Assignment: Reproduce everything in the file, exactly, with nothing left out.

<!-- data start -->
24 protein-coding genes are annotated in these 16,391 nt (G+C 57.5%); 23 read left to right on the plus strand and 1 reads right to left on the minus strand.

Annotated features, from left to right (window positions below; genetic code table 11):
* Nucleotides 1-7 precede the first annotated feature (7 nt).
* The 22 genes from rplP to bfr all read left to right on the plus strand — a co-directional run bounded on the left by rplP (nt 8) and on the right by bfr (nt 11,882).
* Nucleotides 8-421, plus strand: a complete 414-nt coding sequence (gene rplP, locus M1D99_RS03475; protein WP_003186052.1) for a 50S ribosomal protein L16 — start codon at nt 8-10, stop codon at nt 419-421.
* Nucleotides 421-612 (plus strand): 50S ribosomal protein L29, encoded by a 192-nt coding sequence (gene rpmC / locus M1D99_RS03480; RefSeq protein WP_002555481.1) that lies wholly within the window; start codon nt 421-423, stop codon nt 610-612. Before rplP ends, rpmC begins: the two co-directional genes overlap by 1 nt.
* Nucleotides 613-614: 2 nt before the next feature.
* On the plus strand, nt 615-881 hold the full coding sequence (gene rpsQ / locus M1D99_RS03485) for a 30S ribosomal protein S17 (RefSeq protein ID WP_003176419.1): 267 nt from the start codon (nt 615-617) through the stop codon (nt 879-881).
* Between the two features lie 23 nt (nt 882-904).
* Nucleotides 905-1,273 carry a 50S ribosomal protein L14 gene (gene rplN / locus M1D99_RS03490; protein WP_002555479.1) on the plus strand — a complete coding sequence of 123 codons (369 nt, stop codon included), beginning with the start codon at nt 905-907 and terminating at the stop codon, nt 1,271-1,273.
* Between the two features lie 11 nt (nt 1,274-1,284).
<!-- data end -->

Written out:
24 protein-coding genes are annotated in these 16,391 nt (G+C 57.5%); 23 read left to right on the plus strand and 1 reads right to left on the minus strand.

Annotated features, from left to right (window positions below; genetic code table 11):
* Nucleotides 1-7 precede the first annotated feature (7 nt).
* The 22 genes from rplP to bfr all read left to right on the plus strand — a co-directional run bounded on the left by rplP (nt 8) and on the right by bfr (nt 11,882).
* Nucleotides 8-421, plus strand: a complete 414-nt coding sequence (gene rplP, locus M1D99_RS03475; protein WP_003186052.1) for a 50S ribosomal protein L16 — start codon at nt 8-10, stop codon at nt 419-421.
* Nucleotides 421-612 (plus strand): 50S ribosomal protein L29, encoded by a 192-nt coding sequence (gene rpmC / locus M1D99_RS03480; RefSeq protein WP_002555481.1) that lies wholly within the window; start codon nt 421-423, stop codon nt 610-612. Before rplP ends, rpmC begins: the two co-directional genes overlap by 1 nt.
* Nucleotides 613-614: 2 nt before the next feature.
* On the plus strand, nt 615-881 hold the full coding sequence (gene rpsQ / locus M1D99_RS03485) for a 30S ribosomal protein S17 (RefSeq protein ID WP_003176419.1): 267 nt from the start codon (nt 615-617) through the stop codon (nt 879-881).
* Between the two features lie 23 nt (nt 882-904).
* Nucleotides 905-1,273 carry a 50S ribosomal protein L14 gene (gene rplN / locus M1D99_RS03490; protein WP_002555479.1) on the plus strand — a complete coding sequence of 123 codons (369 nt, stop codon included), beginning with the start codon at nt 905-907 and terminating at the stop codon, nt 1,271-1,273.
* Between the two features lie 11 nt (nt 1,274-1,284).